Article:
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October 7th, 2013
What Not to Do… According to Customers
You may not realize it, but there are many little things you could be doing, intentionally or not, that could be affecting your guests negatively, resulting in fewer customers and less than average tips. As servers, it’s important to know the reality of how our guests feel and to take constructive criticism to heart and act accordingly. To contact The Waitress or to read her blog visit thewaitressconfessions.wordpress.com or follow her via Twitter: @WConfessions
So, for the sake of digging deep down into the mind of the customer, I decided to ask several people from various locations and different lines of work what they think the absolute worst thing a server can do is. From expert salesman to full-time student, every individual has their own personal needs, but all expect a level of service that is genuine and courteous.
For those of you looking to avoid guests leaving feeling disappointed and annoyed, here are several opinions worth noting.
Question: In your opinion, what is the worst thing a waiter or waitress can do while serving you?
“Not be present and attentive. If the only time I see them is when they take my order, bring my food and take my payment, then they might as well be behind a counter asking if I want small, medium or large. Otherwise, check in – often.” -Richard (Businessman)
Great service is what should set restaurants apart from fast food chains and take-out restaurants. Checking in is one of the most important steps in service and one that should never be forgotten. All guests want to feel like they’re special and that you’re genuinely concerned about their dining experience. A quick “Is everything alright here? Can I get you anything else?” can make a whole difference in the eyes of your customers.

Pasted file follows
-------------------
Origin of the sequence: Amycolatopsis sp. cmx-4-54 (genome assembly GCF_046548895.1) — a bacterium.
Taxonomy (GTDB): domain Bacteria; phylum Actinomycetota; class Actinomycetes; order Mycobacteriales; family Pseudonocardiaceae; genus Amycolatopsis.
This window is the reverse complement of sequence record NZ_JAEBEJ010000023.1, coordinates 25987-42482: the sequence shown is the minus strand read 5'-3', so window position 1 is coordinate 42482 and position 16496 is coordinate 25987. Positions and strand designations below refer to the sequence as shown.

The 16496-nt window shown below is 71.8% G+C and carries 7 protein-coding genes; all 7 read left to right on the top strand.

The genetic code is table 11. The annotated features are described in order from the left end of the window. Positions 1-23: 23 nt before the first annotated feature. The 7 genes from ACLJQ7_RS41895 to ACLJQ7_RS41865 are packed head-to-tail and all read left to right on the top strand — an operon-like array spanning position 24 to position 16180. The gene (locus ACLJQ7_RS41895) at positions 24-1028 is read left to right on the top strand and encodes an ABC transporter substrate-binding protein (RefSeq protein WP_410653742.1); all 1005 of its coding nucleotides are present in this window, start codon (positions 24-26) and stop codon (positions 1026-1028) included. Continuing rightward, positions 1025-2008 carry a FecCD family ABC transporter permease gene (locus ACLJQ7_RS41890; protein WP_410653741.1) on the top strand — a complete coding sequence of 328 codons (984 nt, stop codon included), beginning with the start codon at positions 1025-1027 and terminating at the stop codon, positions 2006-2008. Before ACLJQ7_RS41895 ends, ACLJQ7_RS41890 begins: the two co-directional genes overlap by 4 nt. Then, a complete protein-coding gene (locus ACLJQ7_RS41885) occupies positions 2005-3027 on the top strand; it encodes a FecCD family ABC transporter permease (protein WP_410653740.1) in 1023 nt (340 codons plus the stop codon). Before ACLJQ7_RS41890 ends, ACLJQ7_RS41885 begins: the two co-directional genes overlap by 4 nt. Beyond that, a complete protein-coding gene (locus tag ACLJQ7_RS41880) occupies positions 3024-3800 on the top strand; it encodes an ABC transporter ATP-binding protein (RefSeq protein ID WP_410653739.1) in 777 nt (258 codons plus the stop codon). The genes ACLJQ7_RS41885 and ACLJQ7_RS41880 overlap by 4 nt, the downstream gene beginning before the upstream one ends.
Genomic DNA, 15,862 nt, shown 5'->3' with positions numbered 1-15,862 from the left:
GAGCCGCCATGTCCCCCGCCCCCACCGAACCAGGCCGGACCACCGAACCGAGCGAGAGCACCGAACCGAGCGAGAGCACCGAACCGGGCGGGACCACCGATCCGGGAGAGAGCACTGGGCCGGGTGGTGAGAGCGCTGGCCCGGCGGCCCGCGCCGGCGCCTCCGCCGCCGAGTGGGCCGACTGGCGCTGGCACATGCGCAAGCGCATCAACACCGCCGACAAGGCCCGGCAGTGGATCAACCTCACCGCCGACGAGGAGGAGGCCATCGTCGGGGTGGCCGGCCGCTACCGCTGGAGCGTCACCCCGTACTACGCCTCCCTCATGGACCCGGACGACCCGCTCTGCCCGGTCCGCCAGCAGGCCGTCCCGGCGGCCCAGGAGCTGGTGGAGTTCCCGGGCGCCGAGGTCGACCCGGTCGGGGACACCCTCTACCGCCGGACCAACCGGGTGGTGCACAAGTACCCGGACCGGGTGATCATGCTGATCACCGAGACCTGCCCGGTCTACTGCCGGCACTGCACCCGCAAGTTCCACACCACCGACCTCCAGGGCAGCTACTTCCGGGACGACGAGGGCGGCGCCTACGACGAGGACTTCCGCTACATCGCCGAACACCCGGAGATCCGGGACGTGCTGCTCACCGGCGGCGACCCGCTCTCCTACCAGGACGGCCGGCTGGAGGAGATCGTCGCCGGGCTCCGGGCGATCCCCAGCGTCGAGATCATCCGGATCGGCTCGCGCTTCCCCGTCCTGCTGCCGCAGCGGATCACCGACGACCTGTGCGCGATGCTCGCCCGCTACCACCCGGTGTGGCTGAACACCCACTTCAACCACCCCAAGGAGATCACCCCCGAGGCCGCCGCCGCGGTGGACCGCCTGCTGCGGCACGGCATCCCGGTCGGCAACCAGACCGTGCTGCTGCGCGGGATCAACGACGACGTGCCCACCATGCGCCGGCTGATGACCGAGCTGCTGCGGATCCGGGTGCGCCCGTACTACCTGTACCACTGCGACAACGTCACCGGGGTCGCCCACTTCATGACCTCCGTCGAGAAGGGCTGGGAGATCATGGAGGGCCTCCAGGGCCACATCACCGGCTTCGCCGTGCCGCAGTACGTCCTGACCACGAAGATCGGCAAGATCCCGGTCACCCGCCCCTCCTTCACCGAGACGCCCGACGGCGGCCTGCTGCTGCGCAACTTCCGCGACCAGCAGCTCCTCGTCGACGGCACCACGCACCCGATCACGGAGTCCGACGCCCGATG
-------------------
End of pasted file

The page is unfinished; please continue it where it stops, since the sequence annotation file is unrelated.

“Purposely ignore me. I was at a restaurant one day before 4 o’clock on a Sunday. The waitress took our order, brought our food, but then never came back. We had no utensils or napkins either. After waiting a while, we saw her walking around and tried to get her attention, but soon as she saw our hands raised she just walked away. We had to ask someone else to get it. Then, after our meal, we wanted another drink, but we couldn’t find our waitress anywhere. She didn’t even bring us our bill and at that point we decided to leave. So, we went to the front to pay and saw her by the kitchen chatting up a storm with her co-workers. She saw us leaving and purposely looked away and continued her conversation. We left and never looked back.” -Laura (Massage Therapist)
This may seem like the previous point, but this is a clear example of servers purposely ignoring their customers. Both the guests and the server know it’s happening, which creates a very hostile environment. Now, not only did the waitress’ lack of work ethic leave the customers feeling neglected, but it also lost the restaurant more sales. Instead of checking in on her guests every so often and up selling, this particular waitress treated work more like a social outing. If you’re honestly looking to build up your clientele, do not purposely ignore them. If you see them trying to get your attention, get to them as fast as possible. Keep on top of your tables and be readily available to anticipate your guests’ needs.
“Demand more tips. I've had a waitress who was really mean throughout the whole service and then demand that we tip her more at the end of our meal. I was stunned. I know tips are important to waitresses, but I think it was really bad form to demand more, especially since she was incredibly rude, never smiled and asked in an inappropriate way. If she thought I was being unfair, it would have been better for her to ask me if something was wrong with the service or to politely ask privately. Not in front of everyone in a loud obnoxious way.” - Amanda (Full-time student)